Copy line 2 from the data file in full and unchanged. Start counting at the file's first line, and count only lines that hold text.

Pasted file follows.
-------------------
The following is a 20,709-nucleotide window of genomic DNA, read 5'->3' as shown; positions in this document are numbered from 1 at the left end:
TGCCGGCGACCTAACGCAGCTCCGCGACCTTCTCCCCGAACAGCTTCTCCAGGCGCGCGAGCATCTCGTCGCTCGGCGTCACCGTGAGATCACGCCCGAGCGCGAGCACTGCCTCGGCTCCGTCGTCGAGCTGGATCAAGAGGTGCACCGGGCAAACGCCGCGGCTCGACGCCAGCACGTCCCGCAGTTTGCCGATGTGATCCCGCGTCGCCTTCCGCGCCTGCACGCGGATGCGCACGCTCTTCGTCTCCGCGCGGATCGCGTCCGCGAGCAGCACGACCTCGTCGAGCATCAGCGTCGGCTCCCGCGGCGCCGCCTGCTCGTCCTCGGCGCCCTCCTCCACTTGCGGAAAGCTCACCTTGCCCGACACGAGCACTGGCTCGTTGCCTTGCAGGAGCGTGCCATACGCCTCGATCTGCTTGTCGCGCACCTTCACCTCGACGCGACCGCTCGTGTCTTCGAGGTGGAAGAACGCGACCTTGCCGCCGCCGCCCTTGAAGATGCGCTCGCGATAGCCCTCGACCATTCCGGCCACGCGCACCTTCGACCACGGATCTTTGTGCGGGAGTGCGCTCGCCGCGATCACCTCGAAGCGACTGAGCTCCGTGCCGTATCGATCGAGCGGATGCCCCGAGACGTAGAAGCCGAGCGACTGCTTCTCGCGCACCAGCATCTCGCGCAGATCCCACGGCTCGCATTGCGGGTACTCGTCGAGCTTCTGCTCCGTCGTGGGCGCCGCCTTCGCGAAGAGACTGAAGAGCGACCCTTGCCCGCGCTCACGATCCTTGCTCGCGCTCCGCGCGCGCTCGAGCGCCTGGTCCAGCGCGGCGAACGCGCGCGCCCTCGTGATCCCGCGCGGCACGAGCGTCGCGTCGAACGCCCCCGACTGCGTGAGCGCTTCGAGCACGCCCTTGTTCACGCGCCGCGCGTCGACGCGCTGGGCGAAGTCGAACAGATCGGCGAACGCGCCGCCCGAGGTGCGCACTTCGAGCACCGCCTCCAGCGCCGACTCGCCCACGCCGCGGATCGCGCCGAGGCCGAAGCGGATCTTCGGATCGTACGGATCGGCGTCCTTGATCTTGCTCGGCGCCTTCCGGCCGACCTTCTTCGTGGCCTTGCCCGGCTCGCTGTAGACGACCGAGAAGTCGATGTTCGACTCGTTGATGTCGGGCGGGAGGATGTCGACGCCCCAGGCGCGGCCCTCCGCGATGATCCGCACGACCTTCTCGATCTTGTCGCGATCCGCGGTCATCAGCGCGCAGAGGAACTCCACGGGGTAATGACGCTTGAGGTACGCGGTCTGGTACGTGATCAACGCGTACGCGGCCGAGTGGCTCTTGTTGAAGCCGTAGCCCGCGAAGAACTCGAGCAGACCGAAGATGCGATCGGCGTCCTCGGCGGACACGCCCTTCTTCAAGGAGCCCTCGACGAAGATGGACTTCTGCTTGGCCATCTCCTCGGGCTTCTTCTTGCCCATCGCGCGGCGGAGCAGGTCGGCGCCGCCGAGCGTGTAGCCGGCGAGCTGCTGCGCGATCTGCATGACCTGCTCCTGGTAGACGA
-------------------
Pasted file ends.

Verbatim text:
TGCCGGCGACCTAACGCAGCTCCGCGACCTTCTCCCCGAACAGCTTCTCCAGGCGCGCGAGCATCTCGTCGCTCGGCGTCACCGTGAGATCACGCCCGAGCGCGAGCACTGCCTCGGCTCCGTCGTCGAGCTGGATCAAGAGGTGCACCGGGCAAACGCCGCGGCTCGACGCCAGCACGTCCCGCAGTTTGCCGATGTGATCCCGCGTCGCCTTCCGCGCCTGCACGCGGATGCGCACGCTCTTCGTCTCCGCGCGGATCGCGTCCGCGAGCAGCACGACCTCGTCGAGCATCAGCGTCGGCTCCCGCGGCGCCGCCTGCTCGTCCTCGGCGCCCTCCTCCACTTGCGGAAAGCTCACCTTGCCCGACACGAGCACTGGCTCGTTGCCTTGCAGGAGCGTGCCATACGCCTCGATCTGCTTGTCGCGCACCTTCACCTCGACGCGACCGCTCGTGTCTTCGAGGTGGAAGAACGCGACCTTGCCGCCGCCGCCCTTGAAGATGCGCTCGCGATAGCCCTCGACCATTCCGGCCACGCGCACCTTCGACCACGGATCTTTGTGCGGGAGTGCGCTCGCCGCGATCACCTCGAAGCGACTGAGCTCCGTGCCGTATCGATCGAGCGGATGCCCCGAGACGTAGAAGCCGAGCGACTGCTTCTCGCGCACCAGCATCTCGCGCAGATCCCACGGCTCGCATTGCGGGTACTCGTCGAGCTTCTGCTCCGTCGTGGGCGCCGCCTTCGCGAAGAGACTGAAGAGCGACCCTTGCCCGCGCTCACGATCCTTGCTCGCGCTCCGCGCGCGCTCGAGCGCCTGGTCCAGCGCGGCGAACGCGCGCGCCCTCGTGATCCCGCGCGGCACGAGCGTCGCGTCGAACGCCCCCGACTGCGTGAGCGCTTCGAGCACGCCCTTGTTCACGCGCCGCGCGTCGACGCGCTGGGCGAAGTCGAACAGATCGGCGAACGCGCCGCCCGAGGTGCGCACTTCGAGCACCGCCTCCAGCGCCGACTCGCCCACGCCGCGGATCGCGCCGAGGCCGAAGCGGATCTTCGGATCGTACGGATCGGCGTCCTTGATCTTGCTCGGCGCCTTCCGGCCGACCTTCTTCGTGGCCTTGCCCGGCTCGCTGTAGACGACCGAGAAGTCGATGTTCGACTCGTTGATGTCGGGCGGGAGGATGTCGACGCCCCAGGCGCGGCCCTCCGCGATGATCCGCACGACCTTCTCGATCTTGTCGCGATCCGCGGTCATCAGCGCGCAGAGGAACTCCACGGGGTAATGACGCTTGAGGTACGCGGTCTGGTACGTGATCAACGCGTACGCGGCCGAGTGGCTCTTGTTGAAGCCGTAGCCCGCGAAGAACTCGAGCAGACCGAAGATGCGATCGGCGTCCTCGGCGGACACGCCCTTCTTCAAGGAGCCCTCGACGAAGATGGACTTCTGCTTGGCCATCTCCTCGGGCTTCTTCTTGCCCATCGCGCGGCGGAGCAGGTCGGCGCCGCCGAGCGTGTAGCCGGCGAGCTGCTGCGCGATCTGCATGACCTGCTCCTGGTAGACGA